Computer manipulation refers to the use or manipulation of a computer to perpetrate a crime. Computer manipulation crimes are often referred to as computer fraud crimes.
Fraud by Input Manipulation
Fraud by input manipulation occurs where false or misleading data are input into a computer to achieve a specific criminal purpose: for example, decreasing the amounts entered into a store inventory database to hide the theft of a product.
Fraud by Output Manipulation
Fraud by output manipulation occurs where data or software is input into a computer in order to affect what the computer outputs: for example, using a stolen bank account number to make unauthorized withdrawals from an ATM.
Computer forgery occurs whenever a computer is used to create a fraudulent document or illegally alter an otherwise legal document: for example, using a computer to create a fake identification badge.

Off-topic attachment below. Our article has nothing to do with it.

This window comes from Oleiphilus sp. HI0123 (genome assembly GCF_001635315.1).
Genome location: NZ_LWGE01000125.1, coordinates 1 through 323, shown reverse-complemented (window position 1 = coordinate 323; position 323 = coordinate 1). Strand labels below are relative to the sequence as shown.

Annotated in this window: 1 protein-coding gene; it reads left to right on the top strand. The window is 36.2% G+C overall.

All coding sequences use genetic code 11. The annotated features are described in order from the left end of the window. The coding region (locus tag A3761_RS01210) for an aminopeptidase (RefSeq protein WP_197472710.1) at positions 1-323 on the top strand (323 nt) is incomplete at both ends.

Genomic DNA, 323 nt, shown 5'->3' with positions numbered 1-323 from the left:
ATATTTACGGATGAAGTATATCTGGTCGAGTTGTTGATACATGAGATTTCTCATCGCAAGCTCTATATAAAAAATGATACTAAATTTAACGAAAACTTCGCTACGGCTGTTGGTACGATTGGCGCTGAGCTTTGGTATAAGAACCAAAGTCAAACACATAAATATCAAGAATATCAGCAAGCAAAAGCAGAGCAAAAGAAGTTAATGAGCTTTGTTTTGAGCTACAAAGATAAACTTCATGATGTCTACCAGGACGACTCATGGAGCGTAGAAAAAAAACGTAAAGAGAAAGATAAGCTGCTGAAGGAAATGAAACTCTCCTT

Fraud by Program Manipulation
Program manipulation occurs when data or software in a program is altered to commit or facilitate a crime. For example, software code known as "packet sniffers" can be added to a program to record valuable information passing across a network such as credit card access numbers.
On December 29, 2009, Albert Gonzalez pleaded guilty to perpetrating one of the largest computer fraud cases in history. Over a four-year period, Gonzalez and his accomplices, using program and output manipulation schemes, were able to steal more than 150 million credit card and ATM debit card numbers.